Ounce of prevention, Compliance


Compliance Analytics

Ounce of prevention

A new approach to predictive analytics can more effectively help organizations foresee likely avenues of disruption and focus efforts to head them off with positive steps.


Who on your team is following all the rules today, but has a latent propensity to bend them tomorrow? To mis-serve a customer, take undue advantage, or precipitate poor morale? Or, who has already started down that slippery slope, but has been working undetected?

What if the answers were lying unseen in front of you–in the patterns that emerge when scores of otherwise innocuous data points come together? What if inappropriate behavior, or worse, had a “DNA” whose markers were ripe for detection?

The answer is more than academic. It may spell the difference between prevention and remedy–between setting an employee on a better path today or having to dismiss that same employee tomorrow amid loss and scandal with potentially damaging effects to your brand, reputation, and market capital.

There are few organizations that remain to be convinced of the value of analytics. The use of new tools to extract useful insights from big data has helped transform financial modeling, marketing, and other critical functions. And in industries that face complex regulatory requirements, analytics has made inroads within the compliance function as well.

Compliance is about more than monitoring adherence to rules and regulations outside the organization. True compliance starts on the inside–with the attitudes and actions of the people who conduct business every day and those who supervise and manage them. The risk inherent in giving employees decision-making autonomy is inseparable from the performance the company demands from them.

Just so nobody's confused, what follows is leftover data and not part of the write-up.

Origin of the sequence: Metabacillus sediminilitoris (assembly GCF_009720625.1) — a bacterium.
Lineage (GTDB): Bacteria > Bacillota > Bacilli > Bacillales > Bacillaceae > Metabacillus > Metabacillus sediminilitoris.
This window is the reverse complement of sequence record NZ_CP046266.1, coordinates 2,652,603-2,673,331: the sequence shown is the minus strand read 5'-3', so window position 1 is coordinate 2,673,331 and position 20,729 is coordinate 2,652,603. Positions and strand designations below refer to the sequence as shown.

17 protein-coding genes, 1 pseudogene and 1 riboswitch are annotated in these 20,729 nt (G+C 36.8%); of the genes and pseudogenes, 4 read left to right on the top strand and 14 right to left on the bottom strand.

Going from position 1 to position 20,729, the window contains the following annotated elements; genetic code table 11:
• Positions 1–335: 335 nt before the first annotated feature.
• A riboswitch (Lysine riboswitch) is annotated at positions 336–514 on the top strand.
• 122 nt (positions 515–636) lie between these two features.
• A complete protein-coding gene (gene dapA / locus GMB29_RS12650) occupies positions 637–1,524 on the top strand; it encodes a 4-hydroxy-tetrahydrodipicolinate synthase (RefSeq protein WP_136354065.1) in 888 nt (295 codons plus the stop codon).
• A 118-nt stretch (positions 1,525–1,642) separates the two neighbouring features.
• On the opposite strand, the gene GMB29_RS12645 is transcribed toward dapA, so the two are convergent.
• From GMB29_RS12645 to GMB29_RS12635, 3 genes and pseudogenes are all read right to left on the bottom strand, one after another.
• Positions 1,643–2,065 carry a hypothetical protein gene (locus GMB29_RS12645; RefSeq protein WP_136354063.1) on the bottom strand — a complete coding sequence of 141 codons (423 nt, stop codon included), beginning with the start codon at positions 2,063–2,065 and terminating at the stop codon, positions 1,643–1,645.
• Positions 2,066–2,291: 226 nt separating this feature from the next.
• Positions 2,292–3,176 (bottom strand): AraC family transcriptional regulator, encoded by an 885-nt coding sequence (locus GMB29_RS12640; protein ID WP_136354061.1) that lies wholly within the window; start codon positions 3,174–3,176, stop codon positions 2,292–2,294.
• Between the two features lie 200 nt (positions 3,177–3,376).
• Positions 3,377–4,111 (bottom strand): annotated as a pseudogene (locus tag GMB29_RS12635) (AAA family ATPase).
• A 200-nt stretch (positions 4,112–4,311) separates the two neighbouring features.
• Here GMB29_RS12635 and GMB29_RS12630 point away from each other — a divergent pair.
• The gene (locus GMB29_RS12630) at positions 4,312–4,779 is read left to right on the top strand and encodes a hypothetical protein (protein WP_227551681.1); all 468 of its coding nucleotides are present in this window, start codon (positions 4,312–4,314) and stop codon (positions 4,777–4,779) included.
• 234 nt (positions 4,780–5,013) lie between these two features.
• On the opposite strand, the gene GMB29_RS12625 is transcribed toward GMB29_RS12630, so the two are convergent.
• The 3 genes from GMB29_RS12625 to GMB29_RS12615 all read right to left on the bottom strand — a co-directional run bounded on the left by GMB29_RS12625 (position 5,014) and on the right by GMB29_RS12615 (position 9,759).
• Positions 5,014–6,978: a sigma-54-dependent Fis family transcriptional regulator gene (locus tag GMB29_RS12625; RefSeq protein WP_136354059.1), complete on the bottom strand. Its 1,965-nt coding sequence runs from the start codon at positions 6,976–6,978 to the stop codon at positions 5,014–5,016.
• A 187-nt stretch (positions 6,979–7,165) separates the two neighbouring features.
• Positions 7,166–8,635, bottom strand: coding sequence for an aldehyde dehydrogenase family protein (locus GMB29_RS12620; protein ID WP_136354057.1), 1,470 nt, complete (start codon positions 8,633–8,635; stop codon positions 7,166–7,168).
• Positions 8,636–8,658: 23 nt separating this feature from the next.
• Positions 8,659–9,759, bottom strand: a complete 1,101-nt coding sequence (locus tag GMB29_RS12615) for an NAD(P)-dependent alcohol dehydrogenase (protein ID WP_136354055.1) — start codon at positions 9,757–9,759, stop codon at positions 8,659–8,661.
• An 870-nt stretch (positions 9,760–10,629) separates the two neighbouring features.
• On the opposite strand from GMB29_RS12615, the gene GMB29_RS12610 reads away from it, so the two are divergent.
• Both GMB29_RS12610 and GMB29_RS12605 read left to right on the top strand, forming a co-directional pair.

Because stamping out that risk would hobble performance, companies must recognize and manage it instead. An organization with a strong ethical culture with leadership from the top may still be drifting if employees in the middle do not align with the organization cultural values.

Looking ahead by looking inside

Now, a new approach to predictive analytics can more effectively direct the compliance spotlight inward. It can help foresee likely avenues of disruption and focus efforts to head them off with positive steps. But to benefit from this new approach, organizations first need to be open to the possibility. They need to be willing to embrace the positive and appropriate opportunities inherent in a practice that might strike some people, at first blush, as a big brother-style overreach.

Many organizations are already looking at ways to implement a targeted, risk-based approach to identify behavioral indicators among their employees that create a propensity for ethical misconduct–and to identify individuals or groups who could ultimately harm an organization’s culture or cause severe reputational risk.

Having the ability to predict risks or negative events could save millions of dollars in regulatory and civil penalties, protect the brand image, prevent operational and strategic disruptions, stem financial losses, or simply improve culture. Predictive analytics can help enhance an organization’s ability to keep valuable employees in the fold for the long term.

For many organizations, evaluating employees this way will require an enhanced reliance on existing data-gathering systems and analytical tools. For some, it will require the development of new capabilities.

Back to top

“Philosophically, risk assessments are not designed to see what’s coming around the corner. You’re definitionally looking backwards.”
— A financial services industry chief compliance officer

Get in touch

Elia Alonso
Principal | Deloitte Risk and Financial Advisory
Deloitte & Touche LLP

John Lucker
Principal | Deloitte Risk and Financial Advisory
Deloitte & Touche LLP

Ana Valentin
Senior Manager | Deloitte Risk and Financial Advisory
Deloitte & Touche LLP


Back to top

Did you find this useful?